Not only do we need to improving the countries response to events such as flooding, with better defences, but more needs to be done to stop the problem at source such as insulation of homes in the form of removable barriers on doors and windows, temporary seals for doors and air bricks, one-way valves on toilets and drainage pipes to decrease the risk of sewage backing up into a building during a flood as well as pump and sump systems which drain water from below floor level faster than it rises.
The CCC explains that this would not only protect the UK against the impacts of climate change but also save money in the long run because having the infrastructure in place to deal with issues, rather than stretching emergency services would alleviate the stress on the economy in these emergency situations and remove the pressure on the emergency services.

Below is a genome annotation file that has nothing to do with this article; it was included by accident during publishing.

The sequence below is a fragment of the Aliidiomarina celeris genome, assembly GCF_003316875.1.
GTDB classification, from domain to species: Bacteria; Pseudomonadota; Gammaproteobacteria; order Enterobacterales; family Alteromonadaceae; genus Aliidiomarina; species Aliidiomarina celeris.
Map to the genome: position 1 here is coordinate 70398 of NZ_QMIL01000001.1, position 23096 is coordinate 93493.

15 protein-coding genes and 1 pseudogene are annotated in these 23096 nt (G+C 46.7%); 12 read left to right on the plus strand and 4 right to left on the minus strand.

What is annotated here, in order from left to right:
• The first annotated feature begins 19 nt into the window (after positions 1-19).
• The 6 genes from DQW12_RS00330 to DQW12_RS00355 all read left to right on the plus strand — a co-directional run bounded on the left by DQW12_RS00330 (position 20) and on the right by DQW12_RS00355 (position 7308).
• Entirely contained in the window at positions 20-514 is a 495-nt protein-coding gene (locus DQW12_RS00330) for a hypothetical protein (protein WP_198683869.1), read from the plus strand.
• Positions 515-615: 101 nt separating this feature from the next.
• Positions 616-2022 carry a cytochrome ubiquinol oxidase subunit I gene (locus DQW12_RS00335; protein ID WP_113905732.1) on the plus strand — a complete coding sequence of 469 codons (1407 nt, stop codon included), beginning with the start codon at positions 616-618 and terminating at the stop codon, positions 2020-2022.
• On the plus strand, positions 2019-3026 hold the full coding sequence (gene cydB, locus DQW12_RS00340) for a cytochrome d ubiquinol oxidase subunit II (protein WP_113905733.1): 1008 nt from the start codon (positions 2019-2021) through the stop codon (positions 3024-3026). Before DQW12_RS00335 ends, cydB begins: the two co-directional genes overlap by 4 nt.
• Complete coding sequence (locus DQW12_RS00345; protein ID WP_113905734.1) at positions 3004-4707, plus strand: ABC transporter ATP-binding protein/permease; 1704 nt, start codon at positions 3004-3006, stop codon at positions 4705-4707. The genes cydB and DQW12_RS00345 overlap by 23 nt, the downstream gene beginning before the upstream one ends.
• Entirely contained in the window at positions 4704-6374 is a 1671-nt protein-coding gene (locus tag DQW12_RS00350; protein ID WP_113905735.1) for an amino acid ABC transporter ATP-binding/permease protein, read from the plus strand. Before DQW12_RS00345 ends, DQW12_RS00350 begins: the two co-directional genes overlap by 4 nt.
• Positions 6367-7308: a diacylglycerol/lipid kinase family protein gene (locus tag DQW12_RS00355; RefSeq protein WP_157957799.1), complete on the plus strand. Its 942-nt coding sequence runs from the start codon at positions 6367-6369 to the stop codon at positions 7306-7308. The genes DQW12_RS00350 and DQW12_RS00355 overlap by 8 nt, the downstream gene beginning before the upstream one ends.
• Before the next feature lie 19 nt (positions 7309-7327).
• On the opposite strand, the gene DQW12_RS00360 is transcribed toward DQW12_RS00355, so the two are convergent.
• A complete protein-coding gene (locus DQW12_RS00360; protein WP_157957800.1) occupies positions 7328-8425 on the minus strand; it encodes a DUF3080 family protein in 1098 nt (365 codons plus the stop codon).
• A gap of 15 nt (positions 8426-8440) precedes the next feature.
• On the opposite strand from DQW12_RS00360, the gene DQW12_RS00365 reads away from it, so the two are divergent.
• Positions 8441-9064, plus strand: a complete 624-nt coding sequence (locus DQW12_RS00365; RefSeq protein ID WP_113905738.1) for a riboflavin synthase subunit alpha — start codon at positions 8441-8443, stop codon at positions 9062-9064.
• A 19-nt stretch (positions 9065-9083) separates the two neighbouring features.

Baroness Brown, Chair of the CCC’s Adaptation Committee, said: “It is no secret that the UK is now experiencing a range of damaging consequences of climate change but adaptation in the UK remains chronically underfunded and overlooked. This must change.”
“Integrating climate risk into economic and financial decision-making across society is essential for urgently needed investments in our national climate resilience to materialise,” added Ben Caldecott, one of the authors of the report.
A UK government spokesperson said: “We are taking clear and decisive action on climate adaptation including a record £5.2 billion investment in flood defences along with changing building regulations to make sure new homes are resilient to a changing climate. Our Environmental Improvement Plan published this week sets out a range of measures including plans to create and restore at least 500,000 hectares of wildlife habitats as well as deliver a clean and plentiful water supply into the future by tackling leaks and boosting household water efficiency.”